22. I did this before going the full PV/inverter route, and left it in place as a backup. My system is powered by a sealed alarm battery that is permanently charged with an adjustable power supply set to 13.6V. I used caravan lights in the bedrooms and trimmed LED strips to suitable length & mounted them against the living rooms & bathrooms ceilings. These battery operated wireless switches use an inline relay (powered by the same 12V feed) to turn them on & off. I mounted the backup system's switches next to 220V light switches. There's plenty of light available, and b
  23. Shane, I own a Plus 5K but do not know the VII model. A quick bit of Googling suggests that some of the differences are: Plus 5K has 2x 5kW MPPT controllers (10kW total), VII has a single 5kW. Having double the PV means you have a better chance of remaining off-grid when it's overcast. Plus 5K has 900V MPPT controllers, the VII has a 450V MPPT. Higher voltages mean that you can build longer PV strings and potentially use thinner cabling (higher voltage means less current to generate the same 5kW PV input). It also means you need to take more care with safety measures. Bat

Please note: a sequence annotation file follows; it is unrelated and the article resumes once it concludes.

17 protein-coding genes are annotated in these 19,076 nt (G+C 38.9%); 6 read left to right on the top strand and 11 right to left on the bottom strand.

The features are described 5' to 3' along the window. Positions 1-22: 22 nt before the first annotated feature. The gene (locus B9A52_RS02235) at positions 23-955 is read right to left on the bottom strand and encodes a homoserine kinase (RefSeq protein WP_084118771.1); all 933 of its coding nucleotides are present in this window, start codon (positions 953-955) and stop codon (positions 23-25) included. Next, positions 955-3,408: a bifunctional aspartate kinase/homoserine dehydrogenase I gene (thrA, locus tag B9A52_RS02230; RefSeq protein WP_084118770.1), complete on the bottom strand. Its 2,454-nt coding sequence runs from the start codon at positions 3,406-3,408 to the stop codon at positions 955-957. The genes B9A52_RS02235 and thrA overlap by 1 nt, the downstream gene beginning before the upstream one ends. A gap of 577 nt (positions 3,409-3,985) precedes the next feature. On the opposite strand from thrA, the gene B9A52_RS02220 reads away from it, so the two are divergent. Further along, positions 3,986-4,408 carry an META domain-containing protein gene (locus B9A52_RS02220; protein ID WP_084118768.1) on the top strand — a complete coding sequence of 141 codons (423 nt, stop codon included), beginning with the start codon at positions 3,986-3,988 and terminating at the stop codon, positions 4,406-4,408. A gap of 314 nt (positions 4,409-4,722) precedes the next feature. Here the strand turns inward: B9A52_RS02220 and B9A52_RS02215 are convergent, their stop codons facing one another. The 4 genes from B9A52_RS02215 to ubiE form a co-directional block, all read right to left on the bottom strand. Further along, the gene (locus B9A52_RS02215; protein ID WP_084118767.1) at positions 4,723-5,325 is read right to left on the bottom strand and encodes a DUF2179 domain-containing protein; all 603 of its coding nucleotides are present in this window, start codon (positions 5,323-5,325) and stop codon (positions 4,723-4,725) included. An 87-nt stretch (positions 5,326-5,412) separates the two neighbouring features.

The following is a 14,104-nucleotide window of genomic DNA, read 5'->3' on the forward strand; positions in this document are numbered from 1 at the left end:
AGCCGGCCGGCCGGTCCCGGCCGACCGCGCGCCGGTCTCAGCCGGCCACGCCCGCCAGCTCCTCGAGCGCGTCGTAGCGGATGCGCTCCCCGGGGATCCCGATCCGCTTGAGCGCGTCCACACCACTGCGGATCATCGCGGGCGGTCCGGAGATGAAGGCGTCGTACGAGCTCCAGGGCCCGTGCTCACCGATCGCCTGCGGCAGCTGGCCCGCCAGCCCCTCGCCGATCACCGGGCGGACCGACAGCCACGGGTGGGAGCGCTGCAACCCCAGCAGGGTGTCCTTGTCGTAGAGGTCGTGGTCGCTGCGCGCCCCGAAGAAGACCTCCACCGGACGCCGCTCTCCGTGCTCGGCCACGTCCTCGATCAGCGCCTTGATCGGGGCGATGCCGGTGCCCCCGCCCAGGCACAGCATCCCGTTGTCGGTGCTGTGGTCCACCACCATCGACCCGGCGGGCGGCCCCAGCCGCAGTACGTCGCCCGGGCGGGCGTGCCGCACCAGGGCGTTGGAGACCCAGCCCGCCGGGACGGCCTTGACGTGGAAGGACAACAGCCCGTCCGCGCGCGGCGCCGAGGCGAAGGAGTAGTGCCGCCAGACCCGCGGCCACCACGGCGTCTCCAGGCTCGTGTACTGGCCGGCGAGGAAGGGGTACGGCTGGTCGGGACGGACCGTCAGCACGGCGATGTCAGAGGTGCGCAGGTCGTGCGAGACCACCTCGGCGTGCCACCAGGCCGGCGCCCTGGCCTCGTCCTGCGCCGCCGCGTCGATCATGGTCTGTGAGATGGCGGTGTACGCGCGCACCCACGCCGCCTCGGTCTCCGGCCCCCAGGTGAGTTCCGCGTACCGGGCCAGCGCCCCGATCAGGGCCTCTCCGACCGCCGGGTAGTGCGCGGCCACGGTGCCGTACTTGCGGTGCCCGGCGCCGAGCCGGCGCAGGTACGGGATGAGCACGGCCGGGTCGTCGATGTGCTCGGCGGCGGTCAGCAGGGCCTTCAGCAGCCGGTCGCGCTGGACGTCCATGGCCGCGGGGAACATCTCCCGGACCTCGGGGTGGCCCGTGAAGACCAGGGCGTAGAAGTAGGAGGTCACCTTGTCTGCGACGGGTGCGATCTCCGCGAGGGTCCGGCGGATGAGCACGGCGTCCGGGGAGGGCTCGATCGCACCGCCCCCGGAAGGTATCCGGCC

24. Not sure about the question ether. RikH and I have the same inverters, and here's my take on it... The two MPPTs on the inverter are rated at 5kW & 900V each for a total of 10kW. I have two 4kW series strings (about 500V) so I presume they are fine. The inverter itself can deliver 5kW at 220V and another 5kW at 48V, thereby fully utilising the 10kW of PV input. I've heard that it's OK to exceed the maximum PV wattage rating as long as you remain within the maximum voltage limit, but I am not that guy. In grid-tied mode it can blend utility power if the load exceeds 5kW, but i
  25. I guess it all depends on your personal needs? The Geyserwise provides many things that most timers don't. It offers a temperature probe, multiple timers, separate settings for for weekdays & weekends, separate water target temps for midnight -> 6 am, 6am -> noon, noon -> 6 pm and 6 pm to midnight, element boil dry protection, holiday mode, real-time water temp readout, etc. Simply put - it was designed to manage water heating systems! But in my case it does not integrate easily into my home automation system. I'd like a device that does all of the above, but also al